In lay words, observe takes the interrupted fragment of concrete computation and shows how to complete it into one that is observable as an abstract computation.

Similarly, the computational content of completeness is a function that allows to control the concrete computation as if it were the abstract computation. The computational content of liveness is a function that advances the concrete computation enough to advance the abstract computation. All these functions and more form an API that allows arbitrary implementations of arbitrary languages to be treated as first-class objects, usable and composable at runtime.

### 4Simulating or Performing Effects

Traditional reflection protocols [7] offer interfaces where only state can be reified, and effects always happen as ambient side-effects, except sometimes for limited ad hoc ways to catch them. By contrast, when extracting a protocol from a categorical specification, it becomes obvious that effects too deserve first-class reification, being the arrows of the reified computation category.

One simple way of reifying effects is as a journal recording I/O that happened during the computation — or would happen were the computation to actually run (or run again). More abstract representations can be symbolic, at a higher-level than a low-level logger could record; they could be monadic functions or arbitrary Kliesli arrows. In the end, there are two complementary approaches in which effects are either simulated or performed. Two functions simulate and perform may translate one approach into the other: but while perform can be written on top of any expressive enough system (at a cost), achieving simulate requires rewriting the entire system if the existing implementation does not offer a suitable reflection protocol.

Now the reflection protocol itself includes effects beyond those of the computations being reified and reflected — if only partiality and its dual non-determinism. Implementations and interpretations are partial and may fail on some nodes or arrows. And even if a computation is itself deterministic or at least confluent, running or advancing it includes non-determinism as to how much work will be done according to what evaluation strategy. A logical specification of the protocol must therefore expose these effects.

### 5Applications

The protocol, thanks to its crucial notion of observability, enables navigating up and down a computation’s semantic tower while it is running. Developers can then zoom in and out of levels of abstraction and focus their tools on the right level for whatever issue is at hand, neither too high nor too low. Computations can be migrated from one underlying implementation to the other, one machine or configuration to the other — changing a running engine. Recovering an abstractly observable safe point also enables safely killing threads and upgrading code, thus achieving a robustness that only Erlang [8] can currently provide. Code instrumentations can be seen as the categorical opposites of Natural Transformations; they can be written in a generic way, added to running code, configured independently from code; they can provide orthogonal persistence, access control, time-travel debugging, and other capabilities to all languages. etc.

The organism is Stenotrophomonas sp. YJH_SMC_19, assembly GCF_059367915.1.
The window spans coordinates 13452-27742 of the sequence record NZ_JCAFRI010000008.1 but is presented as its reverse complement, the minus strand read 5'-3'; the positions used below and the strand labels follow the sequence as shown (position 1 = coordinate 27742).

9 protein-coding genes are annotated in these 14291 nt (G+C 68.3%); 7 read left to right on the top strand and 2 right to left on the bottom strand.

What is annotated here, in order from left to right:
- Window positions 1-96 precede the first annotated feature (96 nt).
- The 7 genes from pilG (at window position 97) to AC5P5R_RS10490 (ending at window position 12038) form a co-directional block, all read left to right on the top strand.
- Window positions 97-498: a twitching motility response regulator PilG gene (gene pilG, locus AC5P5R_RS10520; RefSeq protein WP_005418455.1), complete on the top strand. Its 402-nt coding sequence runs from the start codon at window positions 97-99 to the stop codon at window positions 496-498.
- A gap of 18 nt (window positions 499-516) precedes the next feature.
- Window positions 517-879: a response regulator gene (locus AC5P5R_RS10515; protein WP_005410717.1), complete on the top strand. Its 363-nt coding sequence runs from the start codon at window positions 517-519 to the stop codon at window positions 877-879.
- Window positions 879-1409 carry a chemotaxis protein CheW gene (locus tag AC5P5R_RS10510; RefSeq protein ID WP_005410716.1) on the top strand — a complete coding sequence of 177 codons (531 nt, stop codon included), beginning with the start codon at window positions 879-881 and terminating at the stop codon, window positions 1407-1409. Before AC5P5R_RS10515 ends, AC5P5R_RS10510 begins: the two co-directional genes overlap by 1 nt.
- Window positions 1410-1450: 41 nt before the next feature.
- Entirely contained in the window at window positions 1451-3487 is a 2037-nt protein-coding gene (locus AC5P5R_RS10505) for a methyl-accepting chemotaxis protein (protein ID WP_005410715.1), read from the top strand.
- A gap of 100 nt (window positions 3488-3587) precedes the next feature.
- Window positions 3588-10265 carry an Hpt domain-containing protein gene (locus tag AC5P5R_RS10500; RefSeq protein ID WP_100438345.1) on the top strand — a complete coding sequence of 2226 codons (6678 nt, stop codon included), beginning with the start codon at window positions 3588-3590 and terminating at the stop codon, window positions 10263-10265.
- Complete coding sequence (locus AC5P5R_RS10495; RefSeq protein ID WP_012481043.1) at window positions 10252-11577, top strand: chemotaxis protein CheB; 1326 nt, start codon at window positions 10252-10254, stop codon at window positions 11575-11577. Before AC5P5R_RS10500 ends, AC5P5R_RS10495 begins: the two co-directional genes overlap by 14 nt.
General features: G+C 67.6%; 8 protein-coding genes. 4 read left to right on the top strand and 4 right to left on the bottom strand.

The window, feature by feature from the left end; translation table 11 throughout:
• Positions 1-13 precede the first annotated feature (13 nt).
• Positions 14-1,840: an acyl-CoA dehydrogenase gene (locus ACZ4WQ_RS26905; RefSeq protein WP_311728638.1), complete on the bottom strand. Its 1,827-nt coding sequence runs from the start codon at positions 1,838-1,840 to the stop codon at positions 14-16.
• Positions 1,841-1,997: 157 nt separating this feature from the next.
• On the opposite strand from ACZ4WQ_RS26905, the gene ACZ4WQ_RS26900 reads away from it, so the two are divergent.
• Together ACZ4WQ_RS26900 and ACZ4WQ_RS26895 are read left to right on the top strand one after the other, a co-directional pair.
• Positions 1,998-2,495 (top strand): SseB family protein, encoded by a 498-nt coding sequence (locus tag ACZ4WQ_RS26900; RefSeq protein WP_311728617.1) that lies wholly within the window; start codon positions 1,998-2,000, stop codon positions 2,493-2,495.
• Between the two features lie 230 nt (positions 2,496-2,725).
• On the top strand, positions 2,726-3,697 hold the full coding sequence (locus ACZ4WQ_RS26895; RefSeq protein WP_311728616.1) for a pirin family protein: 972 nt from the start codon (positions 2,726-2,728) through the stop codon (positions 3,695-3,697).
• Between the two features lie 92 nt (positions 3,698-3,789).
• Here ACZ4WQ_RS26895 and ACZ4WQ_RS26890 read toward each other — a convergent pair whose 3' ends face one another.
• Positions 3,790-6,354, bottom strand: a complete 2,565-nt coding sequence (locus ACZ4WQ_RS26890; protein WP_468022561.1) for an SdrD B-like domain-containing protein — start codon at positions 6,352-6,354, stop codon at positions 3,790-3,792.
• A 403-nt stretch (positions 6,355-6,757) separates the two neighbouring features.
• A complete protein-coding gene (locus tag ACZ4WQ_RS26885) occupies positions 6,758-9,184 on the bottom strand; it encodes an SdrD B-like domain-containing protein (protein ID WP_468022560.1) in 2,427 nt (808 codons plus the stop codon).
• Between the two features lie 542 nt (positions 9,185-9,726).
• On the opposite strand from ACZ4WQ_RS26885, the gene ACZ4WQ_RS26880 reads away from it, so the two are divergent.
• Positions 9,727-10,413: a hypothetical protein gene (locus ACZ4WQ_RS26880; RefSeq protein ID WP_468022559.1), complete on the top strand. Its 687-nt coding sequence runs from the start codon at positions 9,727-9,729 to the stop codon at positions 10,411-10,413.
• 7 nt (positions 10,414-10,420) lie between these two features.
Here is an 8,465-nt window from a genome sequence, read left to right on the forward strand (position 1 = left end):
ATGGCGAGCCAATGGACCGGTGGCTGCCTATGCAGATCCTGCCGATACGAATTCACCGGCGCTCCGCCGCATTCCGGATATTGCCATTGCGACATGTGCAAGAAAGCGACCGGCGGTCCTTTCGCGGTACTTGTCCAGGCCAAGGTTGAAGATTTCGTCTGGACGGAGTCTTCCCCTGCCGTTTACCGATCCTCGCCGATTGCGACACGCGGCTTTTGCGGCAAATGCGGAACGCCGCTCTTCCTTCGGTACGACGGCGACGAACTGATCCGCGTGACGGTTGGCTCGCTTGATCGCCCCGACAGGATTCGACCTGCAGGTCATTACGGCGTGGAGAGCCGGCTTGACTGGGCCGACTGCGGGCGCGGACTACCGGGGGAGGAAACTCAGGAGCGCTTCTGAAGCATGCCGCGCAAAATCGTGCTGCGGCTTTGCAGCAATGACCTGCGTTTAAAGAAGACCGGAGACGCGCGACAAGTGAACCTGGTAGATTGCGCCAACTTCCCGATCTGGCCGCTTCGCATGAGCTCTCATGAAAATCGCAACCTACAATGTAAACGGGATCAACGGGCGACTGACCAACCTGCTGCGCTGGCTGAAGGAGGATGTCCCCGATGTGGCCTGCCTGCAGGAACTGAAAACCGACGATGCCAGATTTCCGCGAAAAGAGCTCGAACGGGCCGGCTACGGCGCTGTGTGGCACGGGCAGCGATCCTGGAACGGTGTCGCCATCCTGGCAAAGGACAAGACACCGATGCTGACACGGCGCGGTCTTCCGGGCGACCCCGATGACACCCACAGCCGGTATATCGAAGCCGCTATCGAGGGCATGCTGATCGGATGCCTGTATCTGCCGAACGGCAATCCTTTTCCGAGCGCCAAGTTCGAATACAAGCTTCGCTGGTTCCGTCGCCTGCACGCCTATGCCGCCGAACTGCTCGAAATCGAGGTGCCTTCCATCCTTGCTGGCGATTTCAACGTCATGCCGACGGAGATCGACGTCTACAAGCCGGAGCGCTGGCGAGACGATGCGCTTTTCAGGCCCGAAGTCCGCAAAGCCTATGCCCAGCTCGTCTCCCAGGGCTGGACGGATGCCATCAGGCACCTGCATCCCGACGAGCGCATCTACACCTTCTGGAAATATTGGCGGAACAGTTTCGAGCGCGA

Each of these applications has been done before, but in heroic ways, available only to one implementation of one language, using some ad hoc notion of safe points (PCLSRing [1], Garbage Collection [9], etc.). The promise of this runtime reflection protocol is to achieve these applications in comparatively simple yet general ways, and made available universally: tools such as shells, debuggers, or code instrumentations, can then work on all possible implementations of all languages, specialized using e.g. typeclasses.

Finally, rooting a reflection protocol in formal methods means it is now possible reason about metaprograms, and maybe even feasably prove them correct; they need no longer invalidate semantic reasoning nor introduce unmanageable complexity.

### 6Conclusion and Future Work

The ideas above remain largely unimplemented. But they already provide a new and promising way of looking at either the semantics of implementations or the design of reflection protocols — and more importantly, at the synergy between those two estranged fields. My plan is to further implement the protocol in Gambit Scheme: it already implements observability and migration at the level of its GVM [2], and there is a Racket-like module system called Gerbil to develop closed languages on top of it.

See my presentation at https://youtu.be/heU8NyX5Hus.

### Bibliography

 [1] Alan Bawden. PCLSRing: Keeping Process State Modular. 1989. [2] Marc Feeley. Compiling for Multi-language Task Migration. 2015. [3] William A. Howard. The formulae-as-types notion of construction. 1980. [4] Robin Milner. An Algebraic Definition of Simulation between Programs. 1971. [5] Ulf Norell. Dependently typed programming in Agda. 2008. [6] François-René Rideau. Reconciling Semantics and Reflection. 2018. [7] Brian Cantwell Smith. Procedural Reflection in Programming Languages. 1982. [8] Joe Armstrong and Robert Virding and Claes Wikström and Mike Williams. Concurrent Programming in ERLANG. 1993. [9] Paul R. Wilson. Uniprocessor Garbage Collection Techniques. 1992.